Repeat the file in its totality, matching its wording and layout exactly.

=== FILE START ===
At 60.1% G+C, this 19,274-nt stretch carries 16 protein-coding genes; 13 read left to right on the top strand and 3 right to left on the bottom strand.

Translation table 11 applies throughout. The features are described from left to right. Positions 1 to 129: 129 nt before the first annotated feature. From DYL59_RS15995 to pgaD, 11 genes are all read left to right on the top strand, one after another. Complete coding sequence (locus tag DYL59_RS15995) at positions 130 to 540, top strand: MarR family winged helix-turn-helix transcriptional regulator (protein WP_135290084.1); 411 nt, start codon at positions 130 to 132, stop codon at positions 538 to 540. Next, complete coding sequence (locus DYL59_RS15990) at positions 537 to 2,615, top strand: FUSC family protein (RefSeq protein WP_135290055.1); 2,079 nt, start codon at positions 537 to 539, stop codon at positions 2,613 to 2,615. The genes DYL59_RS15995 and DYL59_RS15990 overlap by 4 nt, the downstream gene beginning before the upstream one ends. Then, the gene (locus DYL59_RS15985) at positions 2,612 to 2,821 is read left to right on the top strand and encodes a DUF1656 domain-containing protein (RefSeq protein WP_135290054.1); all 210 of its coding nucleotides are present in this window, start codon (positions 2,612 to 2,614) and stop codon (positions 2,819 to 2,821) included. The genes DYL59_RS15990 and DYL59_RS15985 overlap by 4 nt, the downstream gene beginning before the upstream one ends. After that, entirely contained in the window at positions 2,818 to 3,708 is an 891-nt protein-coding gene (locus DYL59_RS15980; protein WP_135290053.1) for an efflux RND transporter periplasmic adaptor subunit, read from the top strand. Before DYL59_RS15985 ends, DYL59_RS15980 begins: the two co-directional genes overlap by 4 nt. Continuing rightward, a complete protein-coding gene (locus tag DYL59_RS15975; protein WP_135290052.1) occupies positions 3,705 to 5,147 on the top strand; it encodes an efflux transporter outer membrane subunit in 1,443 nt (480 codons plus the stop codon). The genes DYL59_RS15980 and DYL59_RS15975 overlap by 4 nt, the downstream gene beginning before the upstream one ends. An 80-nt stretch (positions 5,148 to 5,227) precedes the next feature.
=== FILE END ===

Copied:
At 60.1% G+C, this 19,274-nt stretch carries 16 protein-coding genes; 13 read left to right on the top strand and 3 right to left on the bottom strand.

Translation table 11 applies throughout. The features are described from left to right. Positions 1 to 129: 129 nt before the first annotated feature. From DYL59_RS15995 to pgaD, 11 genes are all read left to right on the top strand, one after another. Complete coding sequence (locus tag DYL59_RS15995) at positions 130 to 540, top strand: MarR family winged helix-turn-helix transcriptional regulator (protein WP_135290084.1); 411 nt, start codon at positions 130 to 132, stop codon at positions 538 to 540. Next, complete coding sequence (locus DYL59_RS15990) at positions 537 to 2,615, top strand: FUSC family protein (RefSeq protein WP_135290055.1); 2,079 nt, start codon at positions 537 to 539, stop codon at positions 2,613 to 2,615. The genes DYL59_RS15995 and DYL59_RS15990 overlap by 4 nt, the downstream gene beginning before the upstream one ends. Then, the gene (locus DYL59_RS15985) at positions 2,612 to 2,821 is read left to right on the top strand and encodes a DUF1656 domain-containing protein (RefSeq protein WP_135290054.1); all 210 of its coding nucleotides are present in this window, start codon (positions 2,612 to 2,614) and stop codon (positions 2,819 to 2,821) included. The genes DYL59_RS15990 and DYL59_RS15985 overlap by 4 nt, the downstream gene beginning before the upstream one ends. After that, entirely contained in the window at positions 2,818 to 3,708 is an 891-nt protein-coding gene (locus DYL59_RS15980; protein WP_135290053.1) for an efflux RND transporter periplasmic adaptor subunit, read from the top strand. Before DYL59_RS15985 ends, DYL59_RS15980 begins: the two co-directional genes overlap by 4 nt. Continuing rightward, a complete protein-coding gene (locus tag DYL59_RS15975; protein WP_135290052.1) occupies positions 3,705 to 5,147 on the top strand; it encodes an efflux transporter outer membrane subunit in 1,443 nt (480 codons plus the stop codon). The genes DYL59_RS15980 and DYL59_RS15975 overlap by 4 nt, the downstream gene beginning before the upstream one ends. An 80-nt stretch (positions 5,148 to 5,227) precedes the next feature.